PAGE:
darknet markets News

Buying your own malware online has never been easier

Year after year, the number of cyberattacks and their overall damage are steadily rising around the world. One of the main factors behind this steady increase in cybercrime statistics is the incredibly low cost and wide availability of off-the-shelf malware and ransomware sold on dark web marketplaces.

We decided to take a look at message boards and underground markets on the dark web and see for ourselves if buying and owning malware really is that easy and cheap  from absolutely free to $50 for advanced software.

What we found exceeded our expectations far beyond what we had originally anticipated. It turns out that you don’t have to be a programmer or have any special technical skills to buy or create malware. In fact, the input bar is set so low that virtually anyone can do it  all you need is an online wallet laden with Bitcoin.

Encrypted Trojans that can go unnoticed by even the most advanced antivirus systems? Custom ransomware tailored to your specifications? Remote cybercrime courses for aspiring “online entrepreneurs”? It’s all there and available to potential cybercriminals, at the right price. Methodology
 conduct this research, we visited 10 popular darknet markets and analyzed the following:

Availability of malware programs for sale
The cost of the malware tools offered
Availability of customer support for these tools
Summary of our results
Buying malware is incredibly easy  anyone can do it in minutes
Owning malware is cheap or even free: While free tools are available but somewhat risky to use, advanced tools are available for as little as $ 50 on outdoor cybercrime forums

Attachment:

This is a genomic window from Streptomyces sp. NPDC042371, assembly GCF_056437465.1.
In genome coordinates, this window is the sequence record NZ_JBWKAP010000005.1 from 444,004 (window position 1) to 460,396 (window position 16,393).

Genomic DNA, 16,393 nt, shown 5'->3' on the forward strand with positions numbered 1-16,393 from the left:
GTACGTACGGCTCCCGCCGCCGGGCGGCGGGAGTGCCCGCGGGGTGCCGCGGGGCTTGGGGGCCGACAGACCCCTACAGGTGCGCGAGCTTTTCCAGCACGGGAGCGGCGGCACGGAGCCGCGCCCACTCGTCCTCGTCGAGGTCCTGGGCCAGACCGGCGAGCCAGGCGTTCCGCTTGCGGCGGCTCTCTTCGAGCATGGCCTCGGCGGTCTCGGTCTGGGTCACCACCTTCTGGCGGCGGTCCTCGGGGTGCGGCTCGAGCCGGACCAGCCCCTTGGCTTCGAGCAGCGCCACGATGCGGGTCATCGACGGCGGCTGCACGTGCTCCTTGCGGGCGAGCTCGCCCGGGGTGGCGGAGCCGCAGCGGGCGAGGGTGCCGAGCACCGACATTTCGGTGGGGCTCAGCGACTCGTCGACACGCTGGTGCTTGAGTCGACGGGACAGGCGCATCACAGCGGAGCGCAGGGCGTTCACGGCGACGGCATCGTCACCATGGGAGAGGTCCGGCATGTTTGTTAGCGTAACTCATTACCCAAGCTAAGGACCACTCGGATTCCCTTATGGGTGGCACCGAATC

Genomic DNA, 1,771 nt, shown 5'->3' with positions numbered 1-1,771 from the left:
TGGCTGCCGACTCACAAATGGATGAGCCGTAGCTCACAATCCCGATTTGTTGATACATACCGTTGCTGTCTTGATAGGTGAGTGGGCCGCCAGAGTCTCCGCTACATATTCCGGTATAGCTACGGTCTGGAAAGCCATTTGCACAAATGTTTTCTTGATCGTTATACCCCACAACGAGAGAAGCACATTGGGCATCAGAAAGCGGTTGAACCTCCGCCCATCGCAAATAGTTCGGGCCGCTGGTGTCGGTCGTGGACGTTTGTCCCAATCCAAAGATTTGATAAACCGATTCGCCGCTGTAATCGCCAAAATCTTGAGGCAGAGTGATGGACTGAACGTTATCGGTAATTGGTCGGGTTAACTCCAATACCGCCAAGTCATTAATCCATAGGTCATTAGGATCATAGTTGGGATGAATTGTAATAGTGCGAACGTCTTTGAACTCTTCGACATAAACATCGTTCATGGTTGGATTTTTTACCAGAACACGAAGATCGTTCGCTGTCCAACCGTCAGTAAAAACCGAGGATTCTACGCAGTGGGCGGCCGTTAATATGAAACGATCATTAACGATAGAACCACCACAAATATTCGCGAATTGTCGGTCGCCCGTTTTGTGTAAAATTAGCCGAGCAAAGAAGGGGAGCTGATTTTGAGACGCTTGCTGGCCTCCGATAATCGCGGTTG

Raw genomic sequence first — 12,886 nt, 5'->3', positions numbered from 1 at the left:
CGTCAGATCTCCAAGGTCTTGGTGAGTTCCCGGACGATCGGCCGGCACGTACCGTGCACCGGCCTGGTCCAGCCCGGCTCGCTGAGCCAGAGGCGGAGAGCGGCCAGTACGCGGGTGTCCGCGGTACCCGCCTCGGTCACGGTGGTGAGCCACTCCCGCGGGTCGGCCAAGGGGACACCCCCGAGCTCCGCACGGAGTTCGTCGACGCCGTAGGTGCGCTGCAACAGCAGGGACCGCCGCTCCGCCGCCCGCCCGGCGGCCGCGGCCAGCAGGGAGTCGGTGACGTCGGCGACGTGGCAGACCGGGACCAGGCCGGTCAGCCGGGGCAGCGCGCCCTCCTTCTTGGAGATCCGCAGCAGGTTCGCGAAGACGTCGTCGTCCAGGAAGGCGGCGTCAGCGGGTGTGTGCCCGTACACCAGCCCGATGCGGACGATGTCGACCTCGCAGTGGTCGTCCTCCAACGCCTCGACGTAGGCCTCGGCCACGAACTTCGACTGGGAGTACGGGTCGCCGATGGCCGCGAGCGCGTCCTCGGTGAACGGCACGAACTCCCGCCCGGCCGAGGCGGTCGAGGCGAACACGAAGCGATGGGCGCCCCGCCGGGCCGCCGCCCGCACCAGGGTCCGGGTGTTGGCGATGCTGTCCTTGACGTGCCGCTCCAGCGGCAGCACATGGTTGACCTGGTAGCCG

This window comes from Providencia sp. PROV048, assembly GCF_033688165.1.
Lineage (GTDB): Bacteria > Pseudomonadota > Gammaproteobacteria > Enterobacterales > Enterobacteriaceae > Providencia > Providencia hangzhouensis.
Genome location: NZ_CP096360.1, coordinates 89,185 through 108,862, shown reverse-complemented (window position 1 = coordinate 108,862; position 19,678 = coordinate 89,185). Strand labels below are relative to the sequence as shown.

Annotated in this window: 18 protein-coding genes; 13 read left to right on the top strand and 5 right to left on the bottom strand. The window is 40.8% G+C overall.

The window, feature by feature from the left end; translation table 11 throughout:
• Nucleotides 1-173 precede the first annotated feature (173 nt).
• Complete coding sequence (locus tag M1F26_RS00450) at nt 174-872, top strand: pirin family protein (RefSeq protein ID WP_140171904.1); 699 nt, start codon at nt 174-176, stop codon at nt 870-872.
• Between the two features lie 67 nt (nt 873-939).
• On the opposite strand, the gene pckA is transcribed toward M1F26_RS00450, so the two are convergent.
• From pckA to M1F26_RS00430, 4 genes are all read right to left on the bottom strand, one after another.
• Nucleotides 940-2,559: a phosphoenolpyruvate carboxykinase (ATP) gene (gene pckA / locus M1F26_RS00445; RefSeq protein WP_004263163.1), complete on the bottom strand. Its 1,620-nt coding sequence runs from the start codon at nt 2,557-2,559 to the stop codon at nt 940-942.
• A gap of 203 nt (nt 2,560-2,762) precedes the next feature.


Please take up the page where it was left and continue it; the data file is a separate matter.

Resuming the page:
Customer support is typically offered with paid malware tools, including free updates and troubleshooting services
A thriving economy that is not exactly underground
In today’s numerous shadow markets, malware can easily be bought, sold, and traded on websites that are essentially dark web versions of Craigslist.

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Some malware markets are easy to find and accessible to anyone. Most of the malware tools sold on these entry-level websites are of inferior quality, created by budding hackers looking to make a name for themselves in cyberspace.

 the other end of the spectrum are invite-only message boards, accessible only through the TOR network and run by Eastern European cybercriminal experts offering high-quality products used by serious customers.

Selling malware Publicly

The future cyber criminals of today don’t need any technical knowledge. They just need to know where to shop.

 website, dubbed “the world’s largest hacking and security forums link list”, offers an extensive catalog of online hacking communities and cybercrime forums where users can buy and sell malware, organized by language.